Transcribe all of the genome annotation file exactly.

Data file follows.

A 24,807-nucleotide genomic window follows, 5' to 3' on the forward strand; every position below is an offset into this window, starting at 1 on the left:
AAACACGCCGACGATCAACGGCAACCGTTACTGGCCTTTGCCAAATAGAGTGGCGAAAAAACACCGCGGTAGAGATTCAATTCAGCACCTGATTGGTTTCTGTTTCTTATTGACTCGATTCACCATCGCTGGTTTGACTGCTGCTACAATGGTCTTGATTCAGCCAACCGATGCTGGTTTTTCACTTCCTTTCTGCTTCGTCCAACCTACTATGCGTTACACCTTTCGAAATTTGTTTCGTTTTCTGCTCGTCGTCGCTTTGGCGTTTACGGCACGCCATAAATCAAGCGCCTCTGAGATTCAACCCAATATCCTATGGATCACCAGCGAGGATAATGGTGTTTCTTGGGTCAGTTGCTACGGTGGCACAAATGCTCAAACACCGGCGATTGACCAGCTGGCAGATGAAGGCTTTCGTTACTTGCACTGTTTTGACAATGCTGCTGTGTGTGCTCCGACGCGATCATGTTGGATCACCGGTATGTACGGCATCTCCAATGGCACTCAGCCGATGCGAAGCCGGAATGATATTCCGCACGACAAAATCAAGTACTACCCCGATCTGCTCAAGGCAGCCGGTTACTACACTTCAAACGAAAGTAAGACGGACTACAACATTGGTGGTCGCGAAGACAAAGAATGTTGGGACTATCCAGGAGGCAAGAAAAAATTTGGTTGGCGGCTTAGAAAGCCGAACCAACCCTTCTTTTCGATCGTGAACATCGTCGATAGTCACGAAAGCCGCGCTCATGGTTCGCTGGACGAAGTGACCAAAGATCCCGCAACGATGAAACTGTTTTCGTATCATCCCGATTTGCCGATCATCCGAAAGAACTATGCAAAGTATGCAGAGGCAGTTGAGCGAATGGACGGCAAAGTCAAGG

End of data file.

A 24,807-nucleotide genomic window follows, 5' to 3' on the forward strand; every position below is an offset into this window, starting at 1 on the left:
AAACACGCCGACGATCAACGGCAACCGTTACTGGCCTTTGCCAAATAGAGTGGCGAAAAAACACCGCGGTAGAGATTCAATTCAGCACCTGATTGGTTTCTGTTTCTTATTGACTCGATTCACCATCGCTGGTTTGACTGCTGCTACAATGGTCTTGATTCAGCCAACCGATGCTGGTTTTTCACTTCCTTTCTGCTTCGTCCAACCTACTATGCGTTACACCTTTCGAAATTTGTTTCGTTTTCTGCTCGTCGTCGCTTTGGCGTTTACGGCACGCCATAAATCAAGCGCCTCTGAGATTCAACCCAATATCCTATGGATCACCAGCGAGGATAATGGTGTTTCTTGGGTCAGTTGCTACGGTGGCACAAATGCTCAAACACCGGCGATTGACCAGCTGGCAGATGAAGGCTTTCGTTACTTGCACTGTTTTGACAATGCTGCTGTGTGTGCTCCGACGCGATCATGTTGGATCACCGGTATGTACGGCATCTCCAATGGCACTCAGCCGATGCGAAGCCGGAATGATATTCCGCACGACAAAATCAAGTACTACCCCGATCTGCTCAAGGCAGCCGGTTACTACACTTCAAACGAAAGTAAGACGGACTACAACATTGGTGGTCGCGAAGACAAAGAATGTTGGGACTATCCAGGAGGCAAGAAAAAATTTGGTTGGCGGCTTAGAAAGCCGAACCAACCCTTCTTTTCGATCGTGAACATCGTCGATAGTCACGAAAGCCGCGCTCATGGTTCGCTGGACGAAGTGACCAAAGATCCCGCAACGATGAAACTGTTTTCGTATCATCCCGATTTGCCGATCATCCGAAAGAACTATGCAAAGTATGCAGAGGCAGTTGAGCGAATGGACGGCAAAGTCAAGG